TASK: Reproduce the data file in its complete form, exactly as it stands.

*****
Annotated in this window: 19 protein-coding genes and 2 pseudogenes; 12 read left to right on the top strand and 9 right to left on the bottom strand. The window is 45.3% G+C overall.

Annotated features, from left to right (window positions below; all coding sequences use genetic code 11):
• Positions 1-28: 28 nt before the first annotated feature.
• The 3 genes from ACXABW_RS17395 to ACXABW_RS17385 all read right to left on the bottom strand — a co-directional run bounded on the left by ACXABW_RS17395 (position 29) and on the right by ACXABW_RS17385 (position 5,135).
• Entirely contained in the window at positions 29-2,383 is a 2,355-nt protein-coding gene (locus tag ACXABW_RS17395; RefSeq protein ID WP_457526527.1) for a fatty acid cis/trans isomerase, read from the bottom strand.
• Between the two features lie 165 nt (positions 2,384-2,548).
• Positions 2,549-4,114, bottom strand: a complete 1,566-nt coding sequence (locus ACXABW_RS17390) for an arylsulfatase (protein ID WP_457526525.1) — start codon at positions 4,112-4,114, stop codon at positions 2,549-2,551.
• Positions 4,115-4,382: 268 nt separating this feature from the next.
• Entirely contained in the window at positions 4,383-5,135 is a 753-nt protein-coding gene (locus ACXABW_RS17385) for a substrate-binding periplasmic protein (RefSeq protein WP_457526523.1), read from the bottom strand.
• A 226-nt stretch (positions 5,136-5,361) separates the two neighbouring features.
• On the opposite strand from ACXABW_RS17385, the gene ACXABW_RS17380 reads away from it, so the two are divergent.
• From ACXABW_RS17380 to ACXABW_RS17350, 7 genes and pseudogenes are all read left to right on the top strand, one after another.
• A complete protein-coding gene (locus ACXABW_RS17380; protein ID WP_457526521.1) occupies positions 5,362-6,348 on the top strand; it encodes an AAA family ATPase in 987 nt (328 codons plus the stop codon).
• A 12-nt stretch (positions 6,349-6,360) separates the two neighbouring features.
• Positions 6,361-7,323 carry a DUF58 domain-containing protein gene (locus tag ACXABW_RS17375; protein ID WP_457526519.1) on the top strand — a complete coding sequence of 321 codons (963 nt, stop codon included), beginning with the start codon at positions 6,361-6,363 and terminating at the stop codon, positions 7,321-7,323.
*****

Annotated in this window: 19 protein-coding genes and 2 pseudogenes; 12 read left to right on the top strand and 9 right to left on the bottom strand. The window is 45.3% G+C overall.

Annotated features, from left to right (window positions below; all coding sequences use genetic code 11):
• Positions 1-28: 28 nt before the first annotated feature.
• The 3 genes from ACXABW_RS17395 to ACXABW_RS17385 all read right to left on the bottom strand — a co-directional run bounded on the left by ACXABW_RS17395 (position 29) and on the right by ACXABW_RS17385 (position 5,135).
• Entirely contained in the window at positions 29-2,383 is a 2,355-nt protein-coding gene (locus tag ACXABW_RS17395; RefSeq protein ID WP_457526527.1) for a fatty acid cis/trans isomerase, read from the bottom strand.
• Between the two features lie 165 nt (positions 2,384-2,548).
• Positions 2,549-4,114, bottom strand: a complete 1,566-nt coding sequence (locus ACXABW_RS17390) for an arylsulfatase (protein ID WP_457526525.1) — start codon at positions 4,112-4,114, stop codon at positions 2,549-2,551.
• Positions 4,115-4,382: 268 nt separating this feature from the next.
• Entirely contained in the window at positions 4,383-5,135 is a 753-nt protein-coding gene (locus ACXABW_RS17385) for a substrate-binding periplasmic protein (RefSeq protein WP_457526523.1), read from the bottom strand.
• A 226-nt stretch (positions 5,136-5,361) separates the two neighbouring features.
• On the opposite strand from ACXABW_RS17385, the gene ACXABW_RS17380 reads away from it, so the two are divergent.
• From ACXABW_RS17380 to ACXABW_RS17350, 7 genes and pseudogenes are all read left to right on the top strand, one after another.
• A complete protein-coding gene (locus ACXABW_RS17380; protein ID WP_457526521.1) occupies positions 5,362-6,348 on the top strand; it encodes an AAA family ATPase in 987 nt (328 codons plus the stop codon).
• A 12-nt stretch (positions 6,349-6,360) separates the two neighbouring features.
• Positions 6,361-7,323 carry a DUF58 domain-containing protein gene (locus tag ACXABW_RS17375; protein ID WP_457526519.1) on the top strand — a complete coding sequence of 321 codons (963 nt, stop codon included), beginning with the start codon at positions 6,361-6,363 and terminating at the stop codon, positions 7,321-7,323.